There are still today two South Africa's, which I ought not to call the "white" one and the "black" one; that terminology should forever be dropped if a multiracial and united country Is meant to be created. [Applause]. I would rather put it this way: two South Africa's, the rich and the poor ... [Applause.] ... one where an average family receives 12 times the income of that of the other; one where the children who die before their first year of life are 13 per 1 000 and the other where those who die are 57 per 1000; one in which life expectancy is 73 years, the other in which it is only 56 years; one where 100% of the people know how to read and to write, another where illiteracy is more than 50%; one with almost full employment, another where 45% are unemployed ... [Interjections.] ... one where 12% of the population own almost 90% of the land, the other where almost 80% of the inhabitants own less than 10% of it . [Applause.] ... one that has accumulated and has almost all the technical and managerial knowledge, the other doomed to inexperience and ignorance ... [Interjections.] ... one that enjoys well being and freedom, the other having been able to conquer freedom but without well being. [Applause.]

Such a dreadful legacy cannot be changed overnight. There is absolutely nothing to be gained by disrupting the production system or wasting the considerable material and technical wealth, as well as the productive experience created by the workers' noble hands under a criminal and unjust system was virtual slavery. Perhaps one of the most difficult tasks of human society is to carry forward social change in an orderly, gradual and peaceful way, so that such wealth could contribute to the optimal benefit of the South African people. And, in the opinion this daring guest whom you have invited here to say a few words, that is the greatest challenge that South Africa is facing today. [Interjections]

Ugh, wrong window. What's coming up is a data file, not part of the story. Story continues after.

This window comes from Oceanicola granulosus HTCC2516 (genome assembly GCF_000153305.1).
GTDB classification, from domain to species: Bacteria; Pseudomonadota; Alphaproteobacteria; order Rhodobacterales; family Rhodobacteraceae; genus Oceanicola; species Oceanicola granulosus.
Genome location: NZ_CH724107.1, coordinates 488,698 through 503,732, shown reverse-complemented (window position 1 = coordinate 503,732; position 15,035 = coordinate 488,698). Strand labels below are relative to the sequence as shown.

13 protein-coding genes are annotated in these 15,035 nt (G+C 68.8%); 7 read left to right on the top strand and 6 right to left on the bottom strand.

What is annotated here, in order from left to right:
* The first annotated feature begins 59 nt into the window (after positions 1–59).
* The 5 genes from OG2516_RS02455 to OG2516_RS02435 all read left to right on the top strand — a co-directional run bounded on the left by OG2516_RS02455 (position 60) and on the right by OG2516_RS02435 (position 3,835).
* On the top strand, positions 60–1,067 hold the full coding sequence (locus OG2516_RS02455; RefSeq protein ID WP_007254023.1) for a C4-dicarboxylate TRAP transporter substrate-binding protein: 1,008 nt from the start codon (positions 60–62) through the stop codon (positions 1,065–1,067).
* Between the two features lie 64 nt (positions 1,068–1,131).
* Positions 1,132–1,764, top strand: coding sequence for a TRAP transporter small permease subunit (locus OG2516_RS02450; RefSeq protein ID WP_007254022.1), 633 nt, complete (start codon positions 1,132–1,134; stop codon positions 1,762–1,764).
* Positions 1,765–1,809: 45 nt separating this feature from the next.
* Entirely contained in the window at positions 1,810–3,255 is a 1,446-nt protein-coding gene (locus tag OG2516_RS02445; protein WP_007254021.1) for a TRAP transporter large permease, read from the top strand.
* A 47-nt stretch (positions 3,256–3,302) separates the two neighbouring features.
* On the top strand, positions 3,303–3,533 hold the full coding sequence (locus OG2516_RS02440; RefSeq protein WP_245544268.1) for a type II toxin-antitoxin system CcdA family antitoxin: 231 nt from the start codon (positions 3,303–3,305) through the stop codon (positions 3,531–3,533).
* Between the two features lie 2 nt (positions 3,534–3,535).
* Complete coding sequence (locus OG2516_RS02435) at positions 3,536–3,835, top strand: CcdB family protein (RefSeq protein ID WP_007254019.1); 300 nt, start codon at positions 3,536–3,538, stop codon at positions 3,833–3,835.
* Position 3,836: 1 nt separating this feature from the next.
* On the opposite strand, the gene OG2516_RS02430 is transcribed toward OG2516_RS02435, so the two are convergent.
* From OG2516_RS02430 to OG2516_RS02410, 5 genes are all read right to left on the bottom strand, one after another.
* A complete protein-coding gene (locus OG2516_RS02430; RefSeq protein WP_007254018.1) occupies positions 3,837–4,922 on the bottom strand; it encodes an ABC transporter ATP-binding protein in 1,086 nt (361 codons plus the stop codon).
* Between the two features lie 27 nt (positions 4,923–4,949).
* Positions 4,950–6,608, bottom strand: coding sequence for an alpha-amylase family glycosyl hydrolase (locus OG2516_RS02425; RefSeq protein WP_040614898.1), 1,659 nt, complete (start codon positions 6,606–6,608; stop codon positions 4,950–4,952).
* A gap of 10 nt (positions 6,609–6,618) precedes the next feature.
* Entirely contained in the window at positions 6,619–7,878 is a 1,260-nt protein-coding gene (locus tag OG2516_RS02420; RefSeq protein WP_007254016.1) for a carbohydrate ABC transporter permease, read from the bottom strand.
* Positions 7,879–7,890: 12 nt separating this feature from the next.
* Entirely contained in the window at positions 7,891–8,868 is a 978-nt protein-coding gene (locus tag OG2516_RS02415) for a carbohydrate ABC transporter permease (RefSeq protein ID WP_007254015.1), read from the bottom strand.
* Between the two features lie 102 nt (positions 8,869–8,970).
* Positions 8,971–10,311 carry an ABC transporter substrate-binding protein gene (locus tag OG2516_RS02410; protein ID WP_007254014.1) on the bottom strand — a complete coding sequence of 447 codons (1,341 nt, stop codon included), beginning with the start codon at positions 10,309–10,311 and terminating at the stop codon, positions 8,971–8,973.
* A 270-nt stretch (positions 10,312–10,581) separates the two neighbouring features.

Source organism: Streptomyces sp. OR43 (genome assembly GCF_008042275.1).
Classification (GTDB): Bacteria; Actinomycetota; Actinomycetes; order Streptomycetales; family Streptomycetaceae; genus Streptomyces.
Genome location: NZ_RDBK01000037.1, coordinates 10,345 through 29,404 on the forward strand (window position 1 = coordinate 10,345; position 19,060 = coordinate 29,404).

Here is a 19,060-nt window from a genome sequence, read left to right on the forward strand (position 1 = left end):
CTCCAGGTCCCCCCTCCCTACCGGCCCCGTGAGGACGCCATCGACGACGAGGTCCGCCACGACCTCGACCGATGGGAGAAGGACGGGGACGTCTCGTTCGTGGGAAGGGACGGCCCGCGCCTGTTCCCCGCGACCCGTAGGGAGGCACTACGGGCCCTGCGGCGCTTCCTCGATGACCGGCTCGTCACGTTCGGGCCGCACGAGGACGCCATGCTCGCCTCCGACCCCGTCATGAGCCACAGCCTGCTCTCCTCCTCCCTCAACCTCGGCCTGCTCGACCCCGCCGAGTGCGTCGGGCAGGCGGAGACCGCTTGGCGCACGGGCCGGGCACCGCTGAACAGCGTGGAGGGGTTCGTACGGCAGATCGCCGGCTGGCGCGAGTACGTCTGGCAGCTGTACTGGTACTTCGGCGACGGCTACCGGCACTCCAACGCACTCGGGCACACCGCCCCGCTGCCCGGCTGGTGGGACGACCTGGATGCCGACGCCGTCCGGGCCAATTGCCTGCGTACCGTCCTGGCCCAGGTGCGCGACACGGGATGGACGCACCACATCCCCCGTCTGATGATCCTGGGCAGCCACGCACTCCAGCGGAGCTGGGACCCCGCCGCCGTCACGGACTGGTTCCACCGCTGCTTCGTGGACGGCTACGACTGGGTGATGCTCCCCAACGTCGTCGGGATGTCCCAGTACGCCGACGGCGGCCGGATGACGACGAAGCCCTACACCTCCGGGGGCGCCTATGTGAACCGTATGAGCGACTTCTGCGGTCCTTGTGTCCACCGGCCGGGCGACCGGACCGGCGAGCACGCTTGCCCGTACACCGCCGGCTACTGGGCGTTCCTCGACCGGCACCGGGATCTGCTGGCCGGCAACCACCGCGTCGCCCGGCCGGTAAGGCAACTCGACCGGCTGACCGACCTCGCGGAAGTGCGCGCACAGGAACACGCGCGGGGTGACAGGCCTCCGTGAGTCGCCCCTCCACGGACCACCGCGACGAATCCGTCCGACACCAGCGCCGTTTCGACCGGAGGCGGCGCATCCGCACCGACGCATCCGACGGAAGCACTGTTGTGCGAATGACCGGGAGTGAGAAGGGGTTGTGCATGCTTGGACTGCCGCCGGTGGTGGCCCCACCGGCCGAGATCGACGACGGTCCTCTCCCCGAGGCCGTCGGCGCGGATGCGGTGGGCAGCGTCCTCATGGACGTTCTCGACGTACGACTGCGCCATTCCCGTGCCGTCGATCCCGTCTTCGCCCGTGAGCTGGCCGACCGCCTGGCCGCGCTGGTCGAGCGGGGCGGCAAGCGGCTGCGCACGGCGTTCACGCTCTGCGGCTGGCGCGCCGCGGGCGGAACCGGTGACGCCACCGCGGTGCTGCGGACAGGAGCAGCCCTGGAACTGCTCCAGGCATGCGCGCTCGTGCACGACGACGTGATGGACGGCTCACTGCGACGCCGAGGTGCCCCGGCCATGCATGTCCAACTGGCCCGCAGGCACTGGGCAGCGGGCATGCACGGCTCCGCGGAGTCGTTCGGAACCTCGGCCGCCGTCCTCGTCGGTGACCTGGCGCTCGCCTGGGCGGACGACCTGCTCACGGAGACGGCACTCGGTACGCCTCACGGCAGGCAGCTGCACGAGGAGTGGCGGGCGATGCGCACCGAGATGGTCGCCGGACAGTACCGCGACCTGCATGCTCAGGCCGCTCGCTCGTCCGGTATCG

I reject demagogy. I would never say a word here to incite discontent, much less to win applause or to please the ears of millions of South Africans who are rightly hurting today because the paradise of equal opportunities for all and the justice that they dreamed of during the long years of struggle have not yet been attained in their country. [Applause.]

There are many nations with similar social and economic problems that are the result of the conquests, the colonisation and an unbearable disparity in the distribution of wealth; but in no place other than here has the struggle for respect for human dignity kindled so much hope. The contradiction between hopes, possibilities and priorities is not only a South African domestic affair but something that is being debated and that will still continue to be debated amongst the honest theoreticians of many countries.

The system of conquest, colonisation, slavery, extermination of the indigenous populations and looting of their natural resources in the last centuries has had dreadful consequences for the overwhelming majority of the peoples of Asia, Africa and Latin America [Applause.]

Seventy million Indians were exterminated in the whole of the American hemisphere owing to ruthless exploitation, slave labour, imported diseases or even the cutting edge of the conquerors' swords.

Twelve million Africans were violently taken from their villages, from their homes and transported to the new continent, all shackled in chains, to work as slaves on the plantations, and that does not include the many millions who drowned or died during the crossings.